The problem of finding commonalities in data occurs in many areas. The formal notion characterizing precisely such commonalities is known as least general generalization of descriptions. The presentation will revisit the notion of least general generalizations in RDF graphs and the conjunctive fragment of SPARQL with respect to RDFS background knowledge.
The talk is based on the ISWC 2017 paper "Learning Commonalities in SPARQL" as well as the technical report "Learning Commonalities in RDF and SPARQL", originally by S. El Hassad, Francois Goasdoué and Hélène Jaudoin.
The use of argumentation techniques allows to obtain classifiers, which are by design able to explain their decisions, and therefore addresses the recent need for Explainable AI: classifications are accompanied by a dialectical analysis showing why arguments for the conclusion are preferred to counterarguments. Argumentation techniques in machine learning also allows the easy integration of additional expert knowledge in form of arguments. In this talk, I give a brief overview on ongoing research in applying formal argumentation techniques to classification problems.
On the one hand, the demographic change and the shortage of medical staff (especially in rural areas) critically challenge healthcare systems in industrialised countries. On the other hand, the digitalisation of our society progresses with a tremendous speed, so that more and more health-related data are available in a digital form. For instance, people wear intelligent glasses or/and smart watches, provide digital data with standardised medical devices (e.g., blood pressure and blood sugar meters following the standard ISO/IEEE 11073) or/and deliver personal behavioural data by their smartphones.
Voice user interfaces (VUI) have crawled from being simple interactive voice responses to being a new entity in our homes and everyday life. They have crossed over from assistive technologies for the visually impaired to a mainstream technology being used in homes and on our mobile devices. VUIs are not just commands anymore but are designed to empathetically respond to our queries and be engaged in a conversation with us. This presentation looks into the development, challenges, concerns and design of voice user interfaces and how they can be used in unison with other input/output mechanisms to be multimodal in nature.
Bitcoins and Blockchains have become well known in recent months for their presence in the media. In this talk, we will look at the technical background of the Blockchain technology using Bitcoin as an example and take a brief look at the currently developing alternative approaches.
GazeTheWeb has been a productive outcome of MAMEM project; so far it has received great visibility in research and technical community. However, the challenge is to transfer the technology to the end-users who would benefit from such novel applications. MAMEM exploitation plan is also centered towards this goal as GTW has been identified as the main exploitable asset of the project. The objective of this talk is to present the commercial use cases of GTW, initial analysis of accessible technology market, potential customers and some proposals for business strategy. I look forward for a relevant discussion with WeST colleagues about more innovative use cases, and sharing their ideas and experience on effective business and marketing plans.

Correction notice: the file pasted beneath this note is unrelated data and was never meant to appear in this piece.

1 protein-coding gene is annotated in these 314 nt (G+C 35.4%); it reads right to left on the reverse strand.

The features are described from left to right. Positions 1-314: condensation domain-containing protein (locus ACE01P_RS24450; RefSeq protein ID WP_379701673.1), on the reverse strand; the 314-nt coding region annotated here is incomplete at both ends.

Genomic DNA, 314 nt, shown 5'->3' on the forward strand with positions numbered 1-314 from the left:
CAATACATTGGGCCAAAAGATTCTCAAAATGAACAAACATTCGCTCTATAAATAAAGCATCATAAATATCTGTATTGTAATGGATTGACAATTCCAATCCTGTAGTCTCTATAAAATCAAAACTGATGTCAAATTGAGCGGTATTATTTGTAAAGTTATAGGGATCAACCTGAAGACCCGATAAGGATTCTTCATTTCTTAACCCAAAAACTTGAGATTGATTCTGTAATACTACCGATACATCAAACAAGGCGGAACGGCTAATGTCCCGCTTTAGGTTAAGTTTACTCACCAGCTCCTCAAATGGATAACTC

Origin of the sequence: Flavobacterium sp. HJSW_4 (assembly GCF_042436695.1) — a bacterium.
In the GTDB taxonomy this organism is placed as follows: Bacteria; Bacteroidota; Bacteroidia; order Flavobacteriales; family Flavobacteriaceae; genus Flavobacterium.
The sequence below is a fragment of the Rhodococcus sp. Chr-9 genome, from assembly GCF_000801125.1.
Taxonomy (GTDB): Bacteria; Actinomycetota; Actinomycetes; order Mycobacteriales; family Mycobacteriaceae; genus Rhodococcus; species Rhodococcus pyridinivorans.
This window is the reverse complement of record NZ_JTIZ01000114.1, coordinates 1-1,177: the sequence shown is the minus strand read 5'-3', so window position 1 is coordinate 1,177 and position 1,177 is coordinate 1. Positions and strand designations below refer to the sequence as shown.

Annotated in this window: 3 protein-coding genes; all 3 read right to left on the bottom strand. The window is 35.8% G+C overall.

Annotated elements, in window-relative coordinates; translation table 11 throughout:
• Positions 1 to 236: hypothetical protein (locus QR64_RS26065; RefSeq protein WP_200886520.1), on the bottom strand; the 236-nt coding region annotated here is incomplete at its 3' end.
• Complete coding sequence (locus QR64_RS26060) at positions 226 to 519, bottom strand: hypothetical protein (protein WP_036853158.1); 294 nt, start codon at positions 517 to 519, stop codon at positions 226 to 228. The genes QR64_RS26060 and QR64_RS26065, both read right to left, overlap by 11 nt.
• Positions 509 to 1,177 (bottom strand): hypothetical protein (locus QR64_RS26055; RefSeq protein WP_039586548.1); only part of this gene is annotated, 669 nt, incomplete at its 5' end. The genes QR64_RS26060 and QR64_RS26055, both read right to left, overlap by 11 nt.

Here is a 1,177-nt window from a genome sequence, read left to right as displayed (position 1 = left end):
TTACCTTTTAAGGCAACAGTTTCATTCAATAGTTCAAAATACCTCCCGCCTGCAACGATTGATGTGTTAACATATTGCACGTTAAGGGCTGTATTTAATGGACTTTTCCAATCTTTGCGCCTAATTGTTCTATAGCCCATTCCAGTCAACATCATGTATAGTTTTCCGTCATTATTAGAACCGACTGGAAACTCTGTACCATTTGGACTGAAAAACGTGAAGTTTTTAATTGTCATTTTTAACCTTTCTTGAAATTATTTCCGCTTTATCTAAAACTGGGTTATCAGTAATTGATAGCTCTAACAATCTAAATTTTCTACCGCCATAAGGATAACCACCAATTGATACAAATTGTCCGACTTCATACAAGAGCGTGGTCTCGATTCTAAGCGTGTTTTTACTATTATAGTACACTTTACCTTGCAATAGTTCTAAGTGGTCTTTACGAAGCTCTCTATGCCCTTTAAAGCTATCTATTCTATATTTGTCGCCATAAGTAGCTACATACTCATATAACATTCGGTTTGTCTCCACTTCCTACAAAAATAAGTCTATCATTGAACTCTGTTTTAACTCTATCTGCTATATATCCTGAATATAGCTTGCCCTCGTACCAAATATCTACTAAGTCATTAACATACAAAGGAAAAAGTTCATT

Presenting an approach to enhance the screenshot visualizations of Web usability studies in eye tracking by linking gaze data to their intended fixed elements on scrollable Web content. The enhancements appeared to even outperform the Video visualizations in terms of time-consumption and analysis satisfaction.
The aim of the MAMEM project is to include motor impaired people in the digital world. Both eye tracking devices and EEG recorders are utilized to establish a non-intrusive communication channel between human and computer. Our first clinical trials in this year showed the feasibility of the developed system. In the second trial phase, which is scheduled for spring next year, thirty participants will have installed the system for one month at their homes. We will measure their usage of the system and how their social activity is impacted. This talk will give you an overview over the system, explain the engineering challenges for us and present our research interests.
Like other systems for automatic reasoning, argumentation approaches can suffer from “opacity.” We explore one of the few mixed approaches explaining, in natural language, the structure of arguments to ensure an understanding of their acceptability status. In particular, we will summarise the results described in , in which we assessed, by means of an experiment, the claim that computational models of argumentation provide support for complex decision making activities in part due to the close alignment between their semantics and human intuition. Results show a correspondence between the acceptability of arguments by human subjects and the justification status prescribed by the formal theory in the majority of the cases.
Ontologies are not static and can change over time. New knowledge is added and existing knowledge is removed. At a later time it can happen that this knowledge must be added back into the ontologie, which can turn out to be expensive if no record of the knowledge has been kept. It is therefore necessary to have tools at hand that support this process. Since Description Logics provide the formal ground for reasoning in ontologies, there is a need for well-defined formal methods that can be used to express these changes.In this talk I give an overview of the current state of my masters's thesis, in which I am concerned with the definition of an operator for the retraction and recovery of information in the context of OWL 2 EL ontologies.